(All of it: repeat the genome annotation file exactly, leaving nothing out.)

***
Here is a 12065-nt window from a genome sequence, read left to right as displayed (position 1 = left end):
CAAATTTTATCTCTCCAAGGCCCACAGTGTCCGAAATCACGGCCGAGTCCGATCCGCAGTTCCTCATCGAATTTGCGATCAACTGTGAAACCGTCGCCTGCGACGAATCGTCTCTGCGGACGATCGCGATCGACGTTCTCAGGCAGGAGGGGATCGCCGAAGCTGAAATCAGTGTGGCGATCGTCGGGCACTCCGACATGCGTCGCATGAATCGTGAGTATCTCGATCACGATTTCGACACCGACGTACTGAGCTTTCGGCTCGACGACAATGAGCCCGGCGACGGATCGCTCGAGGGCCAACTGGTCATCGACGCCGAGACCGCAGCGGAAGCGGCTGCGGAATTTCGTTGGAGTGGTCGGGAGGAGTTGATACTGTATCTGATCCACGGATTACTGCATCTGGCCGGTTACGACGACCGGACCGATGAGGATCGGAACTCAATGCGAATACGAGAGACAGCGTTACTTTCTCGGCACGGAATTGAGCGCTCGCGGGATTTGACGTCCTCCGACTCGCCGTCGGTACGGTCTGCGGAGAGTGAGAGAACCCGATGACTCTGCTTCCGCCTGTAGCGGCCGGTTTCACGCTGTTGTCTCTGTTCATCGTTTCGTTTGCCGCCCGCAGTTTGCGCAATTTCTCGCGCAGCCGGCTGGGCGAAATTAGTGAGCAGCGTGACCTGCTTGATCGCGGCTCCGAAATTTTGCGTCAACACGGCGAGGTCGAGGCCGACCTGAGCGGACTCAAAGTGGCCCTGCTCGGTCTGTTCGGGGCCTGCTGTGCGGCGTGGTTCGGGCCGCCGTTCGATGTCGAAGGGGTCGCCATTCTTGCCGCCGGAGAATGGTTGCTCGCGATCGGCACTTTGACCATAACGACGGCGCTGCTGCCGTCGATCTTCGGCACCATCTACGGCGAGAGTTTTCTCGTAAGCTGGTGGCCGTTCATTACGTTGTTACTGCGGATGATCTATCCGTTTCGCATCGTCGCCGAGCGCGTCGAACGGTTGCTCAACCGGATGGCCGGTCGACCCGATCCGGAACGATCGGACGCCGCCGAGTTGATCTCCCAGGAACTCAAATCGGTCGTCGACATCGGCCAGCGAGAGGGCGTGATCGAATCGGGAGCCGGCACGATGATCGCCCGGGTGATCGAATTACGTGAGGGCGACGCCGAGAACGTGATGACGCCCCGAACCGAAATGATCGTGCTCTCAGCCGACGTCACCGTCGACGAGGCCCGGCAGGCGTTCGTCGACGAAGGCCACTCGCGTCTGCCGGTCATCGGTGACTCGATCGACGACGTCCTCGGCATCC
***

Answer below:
Here is a 12065-nt window from a genome sequence, read left to right as displayed (position 1 = left end):
CAAATTTTATCTCTCCAAGGCCCACAGTGTCCGAAATCACGGCCGAGTCCGATCCGCAGTTCCTCATCGAATTTGCGATCAACTGTGAAACCGTCGCCTGCGACGAATCGTCTCTGCGGACGATCGCGATCGACGTTCTCAGGCAGGAGGGGATCGCCGAAGCTGAAATCAGTGTGGCGATCGTCGGGCACTCCGACATGCGTCGCATGAATCGTGAGTATCTCGATCACGATTTCGACACCGACGTACTGAGCTTTCGGCTCGACGACAATGAGCCCGGCGACGGATCGCTCGAGGGCCAACTGGTCATCGACGCCGAGACCGCAGCGGAAGCGGCTGCGGAATTTCGTTGGAGTGGTCGGGAGGAGTTGATACTGTATCTGATCCACGGATTACTGCATCTGGCCGGTTACGACGACCGGACCGATGAGGATCGGAACTCAATGCGAATACGAGAGACAGCGTTACTTTCTCGGCACGGAATTGAGCGCTCGCGGGATTTGACGTCCTCCGACTCGCCGTCGGTACGGTCTGCGGAGAGTGAGAGAACCCGATGACTCTGCTTCCGCCTGTAGCGGCCGGTTTCACGCTGTTGTCTCTGTTCATCGTTTCGTTTGCCGCCCGCAGTTTGCGCAATTTCTCGCGCAGCCGGCTGGGCGAAATTAGTGAGCAGCGTGACCTGCTTGATCGCGGCTCCGAAATTTTGCGTCAACACGGCGAGGTCGAGGCCGACCTGAGCGGACTCAAAGTGGCCCTGCTCGGTCTGTTCGGGGCCTGCTGTGCGGCGTGGTTCGGGCCGCCGTTCGATGTCGAAGGGGTCGCCATTCTTGCCGCCGGAGAATGGTTGCTCGCGATCGGCACTTTGACCATAACGACGGCGCTGCTGCCGTCGATCTTCGGCACCATCTACGGCGAGAGTTTTCTCGTAAGCTGGTGGCCGTTCATTACGTTGTTACTGCGGATGATCTATCCGTTTCGCATCGTCGCCGAGCGCGTCGAACGGTTGCTCAACCGGATGGCCGGTCGACCCGATCCGGAACGATCGGACGCCGCCGAGTTGATCTCCCAGGAACTCAAATCGGTCGTCGACATCGGCCAGCGAGAGGGCGTGATCGAATCGGGAGCCGGCACGATGATCGCCCGGGTGATCGAATTACGTGAGGGCGACGCCGAGAACGTGATGACGCCCCGAACCGAAATGATCGTGCTCTCAGCCGACGTCACCGTCGACGAGGCCCGGCAGGCGTTCGTCGACGAAGGCCACTCGCGTCTGCCGGTCATCGGTGACTCGATCGACGACGTCCTCGGCATCC